Even casual observers of the Android ecosystem know that piracy is a big issue for developers. But if a report from mobile security company Arxan is to be believed, app piracy and "hacking" is incredibly prevalent, or at least prevalent enough that most of the popular apps are available in a pirated or cracked form. According to the company's "State of Security in the App Economy" report for 2013 (PDF link), the top 100 paid Android apps have been "hacked."
We used "cracked" in the headline because Arxan doesn't mention the purpose behind these hacks, so we're assuming that in most cases they're free, pirated versions of paid apps. Arxan also doesn't define its methodology for deciding the "top 100 paid apps," but a relatively recent look at the Play Store's Top Paid Apps section would be a good bet. According to the report, the researchers identified and reviewed "hacked" apps from locations other than the Play Store, which probably includes some pirated versions of those apps that were simply uploaded in a non-modified form for illegal side-loading - not "hacked" in the traditional sense, but illegitimate and damaging to their creators all the same. In contrast, the report says that 56% of the top 100 paid apps on iOS have been hacked. That makes sense given the relative ease of installing non-vetted apps on Android and the difficulty of doing so on iOS.
Arxan also reports that 73% of popular free apps (no number given) have been "hacked," though again, the determination for both the popularity metric and the method of the "hack" was not divulged. From a purely economic standpoint, this probably includes apps that have been modified to run without ads or to open up premium content - illegally modified versions of popular streaming music apps are widely available, opening up paid options to non-paying users who side-load the APK. It should be noted that any time users go outside the Play Store to download apps, especially for APK files for popular apps, they run the risk of downloading a malicious app that seeks to obtain personal information or otherwise harm the user. Google has been making strides to combat this even among non-Play Store downloads, estimating that only .13% of apps from outside sources are installed after triggering a warning from Google's Verify Apps feature.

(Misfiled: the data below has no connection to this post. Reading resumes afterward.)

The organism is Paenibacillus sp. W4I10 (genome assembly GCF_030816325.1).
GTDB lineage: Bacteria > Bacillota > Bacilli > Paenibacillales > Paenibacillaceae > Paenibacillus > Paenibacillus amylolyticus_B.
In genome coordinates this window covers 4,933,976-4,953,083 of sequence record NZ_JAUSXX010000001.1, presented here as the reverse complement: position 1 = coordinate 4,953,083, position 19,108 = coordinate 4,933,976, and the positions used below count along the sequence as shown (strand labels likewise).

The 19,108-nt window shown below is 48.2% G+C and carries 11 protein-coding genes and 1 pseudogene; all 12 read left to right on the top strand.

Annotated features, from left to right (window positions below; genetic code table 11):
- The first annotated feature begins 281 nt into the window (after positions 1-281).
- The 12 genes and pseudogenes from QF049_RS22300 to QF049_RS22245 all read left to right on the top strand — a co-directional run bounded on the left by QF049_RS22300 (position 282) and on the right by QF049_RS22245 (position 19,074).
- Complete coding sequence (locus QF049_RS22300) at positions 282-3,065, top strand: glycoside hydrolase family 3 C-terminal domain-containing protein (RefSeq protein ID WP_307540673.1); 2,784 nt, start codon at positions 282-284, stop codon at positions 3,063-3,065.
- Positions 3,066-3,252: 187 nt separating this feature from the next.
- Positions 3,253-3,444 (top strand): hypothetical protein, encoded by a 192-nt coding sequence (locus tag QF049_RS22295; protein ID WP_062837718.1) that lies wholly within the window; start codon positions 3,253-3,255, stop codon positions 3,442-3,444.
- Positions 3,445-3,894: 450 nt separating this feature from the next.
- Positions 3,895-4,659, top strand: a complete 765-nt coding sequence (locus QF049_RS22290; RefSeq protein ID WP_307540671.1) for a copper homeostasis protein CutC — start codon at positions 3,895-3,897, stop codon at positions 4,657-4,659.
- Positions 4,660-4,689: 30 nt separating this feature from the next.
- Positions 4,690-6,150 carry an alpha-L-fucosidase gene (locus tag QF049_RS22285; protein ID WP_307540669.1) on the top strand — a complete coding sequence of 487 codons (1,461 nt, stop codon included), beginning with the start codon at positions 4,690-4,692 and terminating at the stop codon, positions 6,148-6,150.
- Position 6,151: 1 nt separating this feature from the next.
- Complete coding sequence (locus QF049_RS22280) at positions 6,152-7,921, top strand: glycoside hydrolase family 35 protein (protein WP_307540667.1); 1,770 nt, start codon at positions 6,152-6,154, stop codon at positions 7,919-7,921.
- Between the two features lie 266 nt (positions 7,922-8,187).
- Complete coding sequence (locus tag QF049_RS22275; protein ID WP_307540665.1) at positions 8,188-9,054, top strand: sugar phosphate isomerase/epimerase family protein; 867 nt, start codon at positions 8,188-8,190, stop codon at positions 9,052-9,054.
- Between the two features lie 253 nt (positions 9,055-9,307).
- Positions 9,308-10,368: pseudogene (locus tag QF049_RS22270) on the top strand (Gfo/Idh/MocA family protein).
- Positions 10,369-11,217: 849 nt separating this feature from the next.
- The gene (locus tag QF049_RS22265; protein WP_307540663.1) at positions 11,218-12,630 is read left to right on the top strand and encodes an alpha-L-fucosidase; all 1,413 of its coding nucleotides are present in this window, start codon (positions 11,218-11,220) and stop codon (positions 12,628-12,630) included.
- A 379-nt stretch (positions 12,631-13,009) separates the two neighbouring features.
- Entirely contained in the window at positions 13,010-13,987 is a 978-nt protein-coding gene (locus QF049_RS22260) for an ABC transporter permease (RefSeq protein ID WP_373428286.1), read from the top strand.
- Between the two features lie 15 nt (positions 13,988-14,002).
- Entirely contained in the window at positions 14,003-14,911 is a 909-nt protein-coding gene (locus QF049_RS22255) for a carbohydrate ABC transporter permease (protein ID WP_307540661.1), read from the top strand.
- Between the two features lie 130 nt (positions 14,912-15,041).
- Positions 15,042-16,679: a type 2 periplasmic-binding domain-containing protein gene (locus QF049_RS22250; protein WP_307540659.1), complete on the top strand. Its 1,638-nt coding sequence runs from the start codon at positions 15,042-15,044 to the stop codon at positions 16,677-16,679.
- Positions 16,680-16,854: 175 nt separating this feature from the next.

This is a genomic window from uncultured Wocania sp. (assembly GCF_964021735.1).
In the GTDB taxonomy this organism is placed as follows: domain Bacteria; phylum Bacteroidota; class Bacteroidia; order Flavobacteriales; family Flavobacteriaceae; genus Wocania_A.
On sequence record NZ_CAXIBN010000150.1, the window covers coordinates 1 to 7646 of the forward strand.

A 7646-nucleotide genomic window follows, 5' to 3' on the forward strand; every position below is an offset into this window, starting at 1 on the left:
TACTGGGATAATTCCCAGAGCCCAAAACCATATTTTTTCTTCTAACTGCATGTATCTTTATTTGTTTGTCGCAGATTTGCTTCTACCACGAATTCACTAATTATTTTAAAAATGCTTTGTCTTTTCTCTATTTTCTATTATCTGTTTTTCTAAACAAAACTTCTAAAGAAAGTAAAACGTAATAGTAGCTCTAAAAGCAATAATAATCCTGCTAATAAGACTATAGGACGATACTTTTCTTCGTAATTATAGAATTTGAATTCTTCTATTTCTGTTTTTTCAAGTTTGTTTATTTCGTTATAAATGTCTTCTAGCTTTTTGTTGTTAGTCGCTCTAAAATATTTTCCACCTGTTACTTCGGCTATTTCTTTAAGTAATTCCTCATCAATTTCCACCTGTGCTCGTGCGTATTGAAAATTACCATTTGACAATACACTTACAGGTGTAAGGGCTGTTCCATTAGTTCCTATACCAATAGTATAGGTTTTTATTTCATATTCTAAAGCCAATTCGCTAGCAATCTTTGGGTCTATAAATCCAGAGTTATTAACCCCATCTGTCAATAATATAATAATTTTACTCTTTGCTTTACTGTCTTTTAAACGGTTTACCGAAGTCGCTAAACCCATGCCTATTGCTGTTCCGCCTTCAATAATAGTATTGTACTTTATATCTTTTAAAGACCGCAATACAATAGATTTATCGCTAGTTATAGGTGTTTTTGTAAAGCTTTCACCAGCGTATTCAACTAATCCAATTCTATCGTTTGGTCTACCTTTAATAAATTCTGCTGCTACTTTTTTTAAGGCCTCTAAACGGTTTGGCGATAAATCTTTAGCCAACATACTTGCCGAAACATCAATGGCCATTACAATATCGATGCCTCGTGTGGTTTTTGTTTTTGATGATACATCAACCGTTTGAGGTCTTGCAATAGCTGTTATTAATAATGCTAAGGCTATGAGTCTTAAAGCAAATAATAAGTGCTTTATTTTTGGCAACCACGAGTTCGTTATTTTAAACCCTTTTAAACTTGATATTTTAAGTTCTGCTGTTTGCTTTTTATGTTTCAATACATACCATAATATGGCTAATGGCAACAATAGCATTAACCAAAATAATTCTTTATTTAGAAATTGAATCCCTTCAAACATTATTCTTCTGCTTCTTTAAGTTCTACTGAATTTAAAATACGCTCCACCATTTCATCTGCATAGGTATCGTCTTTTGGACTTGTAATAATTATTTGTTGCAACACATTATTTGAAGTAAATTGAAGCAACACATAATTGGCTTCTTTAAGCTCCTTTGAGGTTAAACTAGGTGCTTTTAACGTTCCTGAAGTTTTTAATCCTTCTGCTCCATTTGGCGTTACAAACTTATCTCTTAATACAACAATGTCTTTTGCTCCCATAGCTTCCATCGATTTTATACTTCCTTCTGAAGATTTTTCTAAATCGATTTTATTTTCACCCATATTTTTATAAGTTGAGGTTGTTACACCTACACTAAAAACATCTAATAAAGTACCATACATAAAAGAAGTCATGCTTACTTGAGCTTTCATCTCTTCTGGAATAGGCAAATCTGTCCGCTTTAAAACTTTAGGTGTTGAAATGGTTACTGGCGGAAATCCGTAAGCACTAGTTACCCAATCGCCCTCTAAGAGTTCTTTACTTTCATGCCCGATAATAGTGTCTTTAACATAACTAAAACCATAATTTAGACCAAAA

Arxan's conclusions should be taken with a grain of salt, since security companies have been known to overstate risk to make their own services seem more vital. The methodology and presentation of the data is somewhat alarmist, and fails to make a distinction between apps that are simply pirated or modified to work around ads or paid features, and those that are modified with intent to harm the user or collect data. That said, the conclusions from the report itself seem sensible enough for any developer: apps with access to sensitive user data should be protected against attack and reverse engineering, runtime analysis, and tampering. You can check out the full 12-page report covering Android and iOS below, along with the full infographic.